The good old days. That’s when you shopped for items based on prices and what they were selling you and not the political views of someone on their board of directors.
Now it seems everyone who is miffed at someone whether they are on the Left, on the Right, in the Middle or simply breathing is targeted by some boycott taking social media by storm.
These aren’t your father’s political boycotts either. Instead of being well-thought out and organized efforts such as lettuce and grape boycotts organized by real change agents such as Caesar Chavez, most of the ones popping up today are from folks acting on the spur of the moment hearing someone say something they don’t like. So instead of coming up with a campaign to persuade real change, they interrupt their latte sipping at their neighborhood Starbucks, connect into the free wireless and tweet away boycott messages.
If you think the efforts of Chavez and today’s easily offended boycotters are the same because both involved trying to inflict financial damage on their targets, guess again.
While Chavez knew financial pain could get attention, he, along with his followers, took great care to educate the public. Their intent wasn’t the financial ruin of their targets, whether it was a supermarket or growers. After all, they needed jobs. And when they demonstrated they didn’t turn violent at the drop of a hat nor did they get in everyone’s faces. They were delivering a message not trying to disrupt the lives of everyone else.
Today everyone who dislikes someone’s political affiliation, comments, or actions becomes an instant target — whether it is from the President or those who make it clear they despise the fact Trump is breathing.
One of President Lyndon B. Johnson’s — favorite sayings was “come, let us reason together.” Political consensus is the antidote for the modern-day political Tower of Babel where everyone is talking at the same time, acting as if everything everyone else is saying is in a foreign tongue that they don’t understand.
The moral ground they are on is messy at best.
The Seattle City Council this past week voted to cut all ties with Wells Fargo because they are financial backers of the Dakota access pipeline. There is nothing new about activist cities or even states deciding how to invest the public’s money, not based on the best and safest return but for political reasons.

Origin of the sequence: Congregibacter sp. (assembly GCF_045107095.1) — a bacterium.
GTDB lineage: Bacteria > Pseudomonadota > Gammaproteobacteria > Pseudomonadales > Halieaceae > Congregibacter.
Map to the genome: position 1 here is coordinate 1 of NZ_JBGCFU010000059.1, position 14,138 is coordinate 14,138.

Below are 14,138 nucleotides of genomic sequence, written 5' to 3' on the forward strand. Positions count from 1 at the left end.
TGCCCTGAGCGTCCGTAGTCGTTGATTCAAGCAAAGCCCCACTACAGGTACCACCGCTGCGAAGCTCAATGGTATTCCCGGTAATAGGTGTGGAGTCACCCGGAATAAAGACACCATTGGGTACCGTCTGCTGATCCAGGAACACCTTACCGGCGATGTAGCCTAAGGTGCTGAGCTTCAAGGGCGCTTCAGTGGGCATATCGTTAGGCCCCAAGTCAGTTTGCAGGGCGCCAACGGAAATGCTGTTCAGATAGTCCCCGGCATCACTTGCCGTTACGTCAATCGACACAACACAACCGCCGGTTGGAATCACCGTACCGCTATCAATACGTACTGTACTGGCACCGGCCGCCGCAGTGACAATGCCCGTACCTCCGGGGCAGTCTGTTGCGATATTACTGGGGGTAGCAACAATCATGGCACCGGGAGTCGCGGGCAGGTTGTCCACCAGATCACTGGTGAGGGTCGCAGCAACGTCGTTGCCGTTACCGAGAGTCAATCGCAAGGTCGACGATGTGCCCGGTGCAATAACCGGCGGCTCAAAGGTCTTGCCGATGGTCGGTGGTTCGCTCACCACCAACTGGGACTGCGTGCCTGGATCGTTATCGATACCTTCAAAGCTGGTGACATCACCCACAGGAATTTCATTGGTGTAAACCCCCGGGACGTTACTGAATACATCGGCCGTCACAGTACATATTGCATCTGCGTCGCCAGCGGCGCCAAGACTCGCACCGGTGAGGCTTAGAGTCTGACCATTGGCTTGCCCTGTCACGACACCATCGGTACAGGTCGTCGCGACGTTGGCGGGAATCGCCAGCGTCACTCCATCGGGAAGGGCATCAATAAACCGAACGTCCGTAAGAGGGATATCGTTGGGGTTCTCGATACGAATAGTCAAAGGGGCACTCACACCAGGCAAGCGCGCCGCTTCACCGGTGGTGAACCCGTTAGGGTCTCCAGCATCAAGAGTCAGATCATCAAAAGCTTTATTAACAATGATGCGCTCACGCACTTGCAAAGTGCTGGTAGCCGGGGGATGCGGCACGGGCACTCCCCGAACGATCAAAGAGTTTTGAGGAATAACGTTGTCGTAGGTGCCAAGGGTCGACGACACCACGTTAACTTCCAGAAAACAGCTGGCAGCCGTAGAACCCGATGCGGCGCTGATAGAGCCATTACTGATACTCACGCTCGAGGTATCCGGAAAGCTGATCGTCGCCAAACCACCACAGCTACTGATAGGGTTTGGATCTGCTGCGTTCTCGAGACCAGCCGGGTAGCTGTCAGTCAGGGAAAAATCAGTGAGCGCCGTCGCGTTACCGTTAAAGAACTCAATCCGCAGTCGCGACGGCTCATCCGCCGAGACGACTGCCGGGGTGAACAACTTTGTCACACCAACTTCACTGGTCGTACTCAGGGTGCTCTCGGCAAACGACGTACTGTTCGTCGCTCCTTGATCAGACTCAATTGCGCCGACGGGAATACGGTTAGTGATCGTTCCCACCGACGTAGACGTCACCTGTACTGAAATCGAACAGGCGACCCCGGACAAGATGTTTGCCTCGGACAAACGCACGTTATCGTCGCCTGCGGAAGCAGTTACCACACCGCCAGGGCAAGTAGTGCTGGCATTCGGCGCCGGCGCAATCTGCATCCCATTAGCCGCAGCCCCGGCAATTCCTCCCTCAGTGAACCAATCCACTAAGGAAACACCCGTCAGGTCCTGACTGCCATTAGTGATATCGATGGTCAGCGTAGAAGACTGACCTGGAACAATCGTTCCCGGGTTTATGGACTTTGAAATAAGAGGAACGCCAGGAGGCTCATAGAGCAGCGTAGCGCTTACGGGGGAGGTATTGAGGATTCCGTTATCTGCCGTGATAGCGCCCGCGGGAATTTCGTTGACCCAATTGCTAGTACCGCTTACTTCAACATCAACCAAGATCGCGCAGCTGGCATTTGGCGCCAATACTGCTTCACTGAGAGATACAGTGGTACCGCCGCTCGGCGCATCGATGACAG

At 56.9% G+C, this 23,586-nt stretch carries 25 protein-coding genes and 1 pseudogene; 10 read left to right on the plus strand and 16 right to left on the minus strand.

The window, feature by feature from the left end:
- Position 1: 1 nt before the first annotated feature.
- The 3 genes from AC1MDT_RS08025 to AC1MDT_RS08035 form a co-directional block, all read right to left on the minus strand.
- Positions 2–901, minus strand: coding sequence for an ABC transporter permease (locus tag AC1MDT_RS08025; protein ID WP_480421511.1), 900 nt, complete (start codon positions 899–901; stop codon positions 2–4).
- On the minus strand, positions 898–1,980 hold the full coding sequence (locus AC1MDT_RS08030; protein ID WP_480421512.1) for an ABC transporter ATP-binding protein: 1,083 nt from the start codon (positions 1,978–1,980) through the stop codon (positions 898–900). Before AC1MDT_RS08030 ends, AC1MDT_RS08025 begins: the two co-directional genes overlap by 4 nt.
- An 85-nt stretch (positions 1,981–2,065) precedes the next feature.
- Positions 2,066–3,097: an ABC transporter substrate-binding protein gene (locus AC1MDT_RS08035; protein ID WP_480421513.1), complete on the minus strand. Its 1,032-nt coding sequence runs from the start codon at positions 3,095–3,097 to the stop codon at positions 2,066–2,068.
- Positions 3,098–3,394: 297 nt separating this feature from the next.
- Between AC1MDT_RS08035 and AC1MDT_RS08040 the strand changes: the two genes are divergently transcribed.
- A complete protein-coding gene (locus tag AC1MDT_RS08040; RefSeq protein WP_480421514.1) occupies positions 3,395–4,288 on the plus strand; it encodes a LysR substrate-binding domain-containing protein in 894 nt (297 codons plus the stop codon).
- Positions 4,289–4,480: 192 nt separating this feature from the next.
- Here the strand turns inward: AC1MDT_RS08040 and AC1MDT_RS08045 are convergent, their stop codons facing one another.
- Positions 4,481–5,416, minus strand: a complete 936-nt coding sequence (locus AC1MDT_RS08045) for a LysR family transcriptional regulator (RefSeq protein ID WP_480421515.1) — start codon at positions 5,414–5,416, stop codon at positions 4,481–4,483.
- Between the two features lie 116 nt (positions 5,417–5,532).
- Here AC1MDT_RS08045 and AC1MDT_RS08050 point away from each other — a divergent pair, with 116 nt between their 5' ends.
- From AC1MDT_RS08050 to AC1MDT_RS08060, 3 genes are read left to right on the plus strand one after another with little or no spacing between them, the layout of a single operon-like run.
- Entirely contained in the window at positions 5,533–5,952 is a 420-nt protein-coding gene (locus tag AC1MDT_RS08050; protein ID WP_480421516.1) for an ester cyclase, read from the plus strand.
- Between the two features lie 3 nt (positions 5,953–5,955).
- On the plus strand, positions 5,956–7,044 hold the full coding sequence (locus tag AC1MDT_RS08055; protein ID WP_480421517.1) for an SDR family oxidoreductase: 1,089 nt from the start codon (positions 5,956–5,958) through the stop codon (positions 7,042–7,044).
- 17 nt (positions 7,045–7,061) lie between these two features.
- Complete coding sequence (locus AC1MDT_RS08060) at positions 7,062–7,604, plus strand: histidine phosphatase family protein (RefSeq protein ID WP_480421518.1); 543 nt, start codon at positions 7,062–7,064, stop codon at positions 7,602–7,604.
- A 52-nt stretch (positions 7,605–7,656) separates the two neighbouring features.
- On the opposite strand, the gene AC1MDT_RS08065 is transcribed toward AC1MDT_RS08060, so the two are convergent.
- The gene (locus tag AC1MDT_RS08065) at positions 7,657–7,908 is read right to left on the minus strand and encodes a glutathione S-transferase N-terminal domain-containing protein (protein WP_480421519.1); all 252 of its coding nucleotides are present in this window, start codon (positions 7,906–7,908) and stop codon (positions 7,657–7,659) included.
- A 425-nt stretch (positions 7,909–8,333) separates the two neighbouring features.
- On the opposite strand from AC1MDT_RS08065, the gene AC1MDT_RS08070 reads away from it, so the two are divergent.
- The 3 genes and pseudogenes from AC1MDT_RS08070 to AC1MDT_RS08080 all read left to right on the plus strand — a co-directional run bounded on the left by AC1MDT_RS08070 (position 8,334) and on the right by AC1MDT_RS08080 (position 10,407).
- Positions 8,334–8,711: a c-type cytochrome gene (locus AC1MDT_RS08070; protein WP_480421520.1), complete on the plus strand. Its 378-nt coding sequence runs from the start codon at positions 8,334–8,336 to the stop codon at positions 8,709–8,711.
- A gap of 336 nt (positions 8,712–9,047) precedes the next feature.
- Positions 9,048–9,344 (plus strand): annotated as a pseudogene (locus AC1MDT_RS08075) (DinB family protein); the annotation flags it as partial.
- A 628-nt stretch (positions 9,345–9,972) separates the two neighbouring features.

Seattle is concerned about the environmental damage a pipeline can cause. So, did they reach that conclusion after “reasoning” with others that have a different viewpoint or was it simply a knee-jerk reaction to the Trump administration’s executive order to the Army Corps of Engineers to give the project the final clearance? There is an argument out there that pipelines are safer than transporting oil by rail, which has greater chances of creating environmental disasters via derailments. Data regarding miles covered and the volume of oil moved underscore that from both a safety and environmental standpoint pipelines are lightyears ahead of rail.
Then there is the question of why Seattle didn’t cut ties with Wells Fargo years ago when they started financing the pipeline long before noon on Jan. 20, 2017 arrived.
To be clear, Seattle’s elected officials should feel free to protest whatever they want, however they want, as long as they do it legally. But if they argue that their boycott per se elevates political discourse they need to wake-up and smell the coffee — Tully’s or Starbucks, their choice.
If their goal is to simply inflict damage, they are on the right path.
However, abandoning somewhat civil political discourse in favor of actions that turn political debate into one-sided affairs where reason is abandoned in favor of approaching every perceived slight as if you’re a piranha in a feeding frenzy does nothing to bring anyone together except for people who think exactly like you do.
How scary the times have become in the arena of the free exchange of ideas was underscored by the re-airing of a Coca-Cola Super Bowl commercial from 2014 during this year’s telecast. No one was screaming for a boycott of Coca-Cola three years ago when the commercial that featured “America the Beautiful” was song in multiple languages — leaving the word “God” intact one might add. Now the commercial is considered an affront to some who oppose federal action — or inaction — on illegal immigrants.
It is a myth that political debate has never been uncivil, and — ironies of all ironies — political incorrect until recent years.
From the dawn of the republic (which is different than a pure democracy if anyone wants to bother to explore the subtle differences), politics has not been a gentleman’s — or lady’s — game. Go back 150 years or so and the bloodletting that was caused by overly raw personal exchanges ended up at the extreme pinnacle of duels more than a few times. Now it spawns riots, random acts of violence and posting online death threats.
No one is saying tone down the passion. But if your goal is to try and get someone to see part or all of your viewpoint you might try to reason with them in an exchange of ideas, beliefs, and figures and not “debate” exclusively through threats, idle or otherwise.
This column is the opinion of executive editor, Dennis Wyatt, and does not necessarily represent the opinion of The Journal or Morris Newspaper Corp. of CA. He can be contacted at email@example.com or 209.249.3519.